Table of Contents
By surfacing the most essential content from each app, customers don’t need to constantly open and close apps to get things done.
The hero widget allows you to expose content related to your app without the user needing to launch the app. Text and images can be presented in a grid or list. The hero widget communicates with your app using an intent. When the user taps an item in the grid or list, the intent you defined for the item is sent.
If you do not provide a hero widget for your app, the system displays a default hero widget that shows “Customers Also Bought” content related to your app.
Displays a grid of all apps. Icons can be positioned by the customer.
Quick access to content libraries and store.
The left panel contains quick navigation, refinement controls, sort controls, and other controls. User actions on this panel change the view in the primary panel.
The primary panel is the main app space where most of the action takes place.
The right panel helps users discover new things or perform essential tasks more quickly without leaving the current context.
App Example: Music
Navigation and refinement controls for the music app.
The music storefront.
Recommended music content.
Back and Up
The device has a system-level back gesture: one finger swipe up from the bottom bezel. Back operates the same way it does in Android; it navigates backward through the screens the user visits.
Apps that take advantage of the Dynamic Perspective or standard controls can include a prominent in-app up button in the header control. The up button navigates through the app hierarchy.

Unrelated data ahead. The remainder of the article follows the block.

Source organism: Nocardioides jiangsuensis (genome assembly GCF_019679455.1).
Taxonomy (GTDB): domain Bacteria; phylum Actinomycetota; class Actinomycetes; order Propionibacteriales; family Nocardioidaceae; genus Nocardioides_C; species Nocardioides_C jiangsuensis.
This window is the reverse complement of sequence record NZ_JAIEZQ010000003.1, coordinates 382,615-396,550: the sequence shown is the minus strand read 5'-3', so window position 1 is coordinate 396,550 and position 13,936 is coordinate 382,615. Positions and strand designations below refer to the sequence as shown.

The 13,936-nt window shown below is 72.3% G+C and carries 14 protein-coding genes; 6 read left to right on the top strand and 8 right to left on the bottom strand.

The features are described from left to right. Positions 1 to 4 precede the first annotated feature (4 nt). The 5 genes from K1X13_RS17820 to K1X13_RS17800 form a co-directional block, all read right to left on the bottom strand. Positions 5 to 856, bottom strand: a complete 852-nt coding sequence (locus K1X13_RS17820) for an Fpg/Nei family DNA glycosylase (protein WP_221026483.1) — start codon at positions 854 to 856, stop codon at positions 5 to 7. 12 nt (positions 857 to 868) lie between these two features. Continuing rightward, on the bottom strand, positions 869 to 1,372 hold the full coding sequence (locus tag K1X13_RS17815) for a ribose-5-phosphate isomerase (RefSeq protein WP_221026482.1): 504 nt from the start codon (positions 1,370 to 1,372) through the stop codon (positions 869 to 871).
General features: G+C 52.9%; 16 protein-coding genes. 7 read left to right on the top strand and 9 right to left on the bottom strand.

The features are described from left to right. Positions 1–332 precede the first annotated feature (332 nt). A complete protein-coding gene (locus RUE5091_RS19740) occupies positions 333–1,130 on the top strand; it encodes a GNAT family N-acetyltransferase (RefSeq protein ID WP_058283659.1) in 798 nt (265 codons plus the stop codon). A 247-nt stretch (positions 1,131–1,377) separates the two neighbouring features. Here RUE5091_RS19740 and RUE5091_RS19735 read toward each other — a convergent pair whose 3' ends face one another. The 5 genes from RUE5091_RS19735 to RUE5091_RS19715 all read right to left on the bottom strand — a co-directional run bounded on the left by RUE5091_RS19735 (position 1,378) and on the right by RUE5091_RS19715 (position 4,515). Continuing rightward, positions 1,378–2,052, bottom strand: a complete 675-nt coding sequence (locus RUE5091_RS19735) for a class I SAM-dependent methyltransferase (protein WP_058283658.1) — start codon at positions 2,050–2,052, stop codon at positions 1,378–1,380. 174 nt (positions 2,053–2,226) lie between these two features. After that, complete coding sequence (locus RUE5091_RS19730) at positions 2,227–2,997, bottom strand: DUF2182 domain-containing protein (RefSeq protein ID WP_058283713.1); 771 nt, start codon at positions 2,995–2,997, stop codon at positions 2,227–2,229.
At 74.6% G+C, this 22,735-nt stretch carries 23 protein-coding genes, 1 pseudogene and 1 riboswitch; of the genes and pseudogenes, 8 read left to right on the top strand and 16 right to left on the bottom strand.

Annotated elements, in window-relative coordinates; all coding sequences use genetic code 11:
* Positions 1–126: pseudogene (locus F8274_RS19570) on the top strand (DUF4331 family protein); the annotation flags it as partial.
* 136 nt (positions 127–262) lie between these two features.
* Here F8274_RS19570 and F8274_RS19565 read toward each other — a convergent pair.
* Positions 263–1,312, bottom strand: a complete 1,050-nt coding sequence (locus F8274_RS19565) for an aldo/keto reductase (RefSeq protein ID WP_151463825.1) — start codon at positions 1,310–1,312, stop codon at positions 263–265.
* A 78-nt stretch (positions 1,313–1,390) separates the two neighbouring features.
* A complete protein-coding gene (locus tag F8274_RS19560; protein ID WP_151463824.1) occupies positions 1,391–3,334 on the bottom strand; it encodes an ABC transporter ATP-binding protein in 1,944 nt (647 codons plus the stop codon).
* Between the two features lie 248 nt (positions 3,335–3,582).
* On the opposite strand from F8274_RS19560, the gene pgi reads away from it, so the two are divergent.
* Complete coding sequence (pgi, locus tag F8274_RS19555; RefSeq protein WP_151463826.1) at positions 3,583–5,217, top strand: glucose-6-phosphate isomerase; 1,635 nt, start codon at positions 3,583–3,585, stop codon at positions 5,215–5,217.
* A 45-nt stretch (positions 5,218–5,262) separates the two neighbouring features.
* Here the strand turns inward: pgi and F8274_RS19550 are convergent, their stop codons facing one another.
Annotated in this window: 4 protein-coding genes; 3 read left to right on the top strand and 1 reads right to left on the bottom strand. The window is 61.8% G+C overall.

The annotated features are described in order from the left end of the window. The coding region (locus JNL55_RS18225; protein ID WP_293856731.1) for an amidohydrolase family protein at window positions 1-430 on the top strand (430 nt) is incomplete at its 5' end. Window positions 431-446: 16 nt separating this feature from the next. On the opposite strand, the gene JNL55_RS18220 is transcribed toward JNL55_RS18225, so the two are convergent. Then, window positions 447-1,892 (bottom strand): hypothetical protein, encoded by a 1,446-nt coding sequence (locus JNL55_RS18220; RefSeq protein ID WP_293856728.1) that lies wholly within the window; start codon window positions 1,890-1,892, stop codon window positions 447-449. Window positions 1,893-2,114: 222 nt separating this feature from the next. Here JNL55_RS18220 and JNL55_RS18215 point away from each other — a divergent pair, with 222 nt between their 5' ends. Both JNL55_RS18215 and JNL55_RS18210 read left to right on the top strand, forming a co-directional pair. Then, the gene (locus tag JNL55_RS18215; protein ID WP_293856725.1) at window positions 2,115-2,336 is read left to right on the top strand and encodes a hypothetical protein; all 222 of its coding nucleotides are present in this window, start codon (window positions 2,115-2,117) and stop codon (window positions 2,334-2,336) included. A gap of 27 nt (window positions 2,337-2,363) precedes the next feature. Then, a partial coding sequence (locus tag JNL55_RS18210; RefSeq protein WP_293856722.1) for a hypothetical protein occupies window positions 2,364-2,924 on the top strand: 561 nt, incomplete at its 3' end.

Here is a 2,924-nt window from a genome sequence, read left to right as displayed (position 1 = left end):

Back traverses across apps. Up goes up the hierarchy of a single app.
Portrait and Landscape
Apps reflow when the device is rotated into landscape.
Optimized and Legacy Apps
An optimized app is one that takes advantage of the Dynamic Perspective and standard controls offered by the Fire phone. A legacy app is one that uses only standard Android controls.
Apps optimized for the device share a common layout for task-based controls. A header navigation bar at the top of the screen provides for up navigation, as well as a place to put the two most frequently used actions. A tab bar at the bottom of the screen allows users to switch between tasks. Legacy Android apps use the device’s global navigation for search and back.
- Maximum of two controls in the header
- Tab bar
Legacy Android Apps
- Search in the device’s global navigation
- Back via one finger swipe up from bottom bezel
Overflow and Popups
Toolbars use the overflow menu if more than four options are present. Popups are used for contextual tasks in the primary content space.
- Toolbar overflow
- Popup menu